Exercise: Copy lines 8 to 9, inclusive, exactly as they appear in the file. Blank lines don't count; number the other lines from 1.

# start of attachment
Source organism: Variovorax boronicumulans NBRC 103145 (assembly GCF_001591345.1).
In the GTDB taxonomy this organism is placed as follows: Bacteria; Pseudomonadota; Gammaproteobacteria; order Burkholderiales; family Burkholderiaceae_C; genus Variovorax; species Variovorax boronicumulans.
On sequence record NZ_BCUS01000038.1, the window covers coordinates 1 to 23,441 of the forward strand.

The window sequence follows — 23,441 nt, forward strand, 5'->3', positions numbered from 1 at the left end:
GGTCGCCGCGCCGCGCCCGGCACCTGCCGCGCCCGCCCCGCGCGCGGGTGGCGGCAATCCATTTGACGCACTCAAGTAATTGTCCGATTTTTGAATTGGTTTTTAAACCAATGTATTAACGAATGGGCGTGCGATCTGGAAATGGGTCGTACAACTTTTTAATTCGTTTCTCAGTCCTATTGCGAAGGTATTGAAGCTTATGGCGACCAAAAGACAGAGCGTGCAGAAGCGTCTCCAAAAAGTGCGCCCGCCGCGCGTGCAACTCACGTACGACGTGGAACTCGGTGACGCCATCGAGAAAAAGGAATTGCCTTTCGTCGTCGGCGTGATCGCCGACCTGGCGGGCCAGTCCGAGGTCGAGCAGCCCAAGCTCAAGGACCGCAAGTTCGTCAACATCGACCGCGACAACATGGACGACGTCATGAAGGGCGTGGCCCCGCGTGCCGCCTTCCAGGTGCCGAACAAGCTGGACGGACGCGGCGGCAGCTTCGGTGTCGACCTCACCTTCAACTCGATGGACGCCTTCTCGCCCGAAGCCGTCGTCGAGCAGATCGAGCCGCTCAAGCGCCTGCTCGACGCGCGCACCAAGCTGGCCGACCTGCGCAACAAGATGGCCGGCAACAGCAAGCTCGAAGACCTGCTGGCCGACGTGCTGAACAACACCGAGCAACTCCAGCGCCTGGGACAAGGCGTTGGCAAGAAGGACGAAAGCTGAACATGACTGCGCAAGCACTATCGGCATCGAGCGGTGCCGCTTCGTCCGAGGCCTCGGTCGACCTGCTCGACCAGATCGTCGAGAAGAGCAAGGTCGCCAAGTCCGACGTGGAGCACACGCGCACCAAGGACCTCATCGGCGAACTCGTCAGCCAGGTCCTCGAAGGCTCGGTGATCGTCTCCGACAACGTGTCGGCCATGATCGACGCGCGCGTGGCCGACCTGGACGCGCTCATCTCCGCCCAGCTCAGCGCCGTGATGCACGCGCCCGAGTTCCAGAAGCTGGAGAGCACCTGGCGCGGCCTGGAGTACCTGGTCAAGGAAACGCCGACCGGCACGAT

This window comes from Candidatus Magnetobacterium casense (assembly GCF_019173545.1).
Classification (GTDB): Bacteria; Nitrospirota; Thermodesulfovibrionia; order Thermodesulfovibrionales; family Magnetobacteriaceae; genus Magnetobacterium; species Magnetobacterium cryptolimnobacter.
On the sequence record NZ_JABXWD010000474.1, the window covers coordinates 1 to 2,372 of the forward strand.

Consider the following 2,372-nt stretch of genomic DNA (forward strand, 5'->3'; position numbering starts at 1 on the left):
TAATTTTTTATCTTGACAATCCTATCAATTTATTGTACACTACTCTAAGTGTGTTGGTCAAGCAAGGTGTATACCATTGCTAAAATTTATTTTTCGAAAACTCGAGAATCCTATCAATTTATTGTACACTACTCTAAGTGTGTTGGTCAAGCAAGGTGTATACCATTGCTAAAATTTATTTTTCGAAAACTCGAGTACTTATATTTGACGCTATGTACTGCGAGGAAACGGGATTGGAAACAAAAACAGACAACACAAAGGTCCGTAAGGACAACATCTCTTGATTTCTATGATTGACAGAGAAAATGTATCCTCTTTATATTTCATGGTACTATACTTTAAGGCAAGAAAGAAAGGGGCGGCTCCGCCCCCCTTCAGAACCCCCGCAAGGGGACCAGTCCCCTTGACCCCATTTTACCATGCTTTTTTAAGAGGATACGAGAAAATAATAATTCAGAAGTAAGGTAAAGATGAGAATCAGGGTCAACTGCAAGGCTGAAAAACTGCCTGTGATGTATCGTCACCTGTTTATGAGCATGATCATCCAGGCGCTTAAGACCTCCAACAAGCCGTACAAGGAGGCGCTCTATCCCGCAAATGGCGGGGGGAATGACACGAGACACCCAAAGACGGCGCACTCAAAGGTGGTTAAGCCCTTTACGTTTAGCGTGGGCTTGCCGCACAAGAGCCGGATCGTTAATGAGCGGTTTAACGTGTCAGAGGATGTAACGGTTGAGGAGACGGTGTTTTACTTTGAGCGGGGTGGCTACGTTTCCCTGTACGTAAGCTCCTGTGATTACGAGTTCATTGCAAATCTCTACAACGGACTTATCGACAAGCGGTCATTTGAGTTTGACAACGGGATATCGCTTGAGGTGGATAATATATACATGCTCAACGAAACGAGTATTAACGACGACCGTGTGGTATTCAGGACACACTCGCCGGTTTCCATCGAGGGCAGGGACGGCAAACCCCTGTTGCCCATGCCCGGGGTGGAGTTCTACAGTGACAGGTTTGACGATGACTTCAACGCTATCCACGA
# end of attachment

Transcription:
On the sequence record NZ_JABXWD010000474.1, the window covers coordinates 1 to 2,372 of the forward strand.

Consider the following 2,372-nt stretch of genomic DNA (forward strand, 5'->3'; position numbering starts at 1 on the left):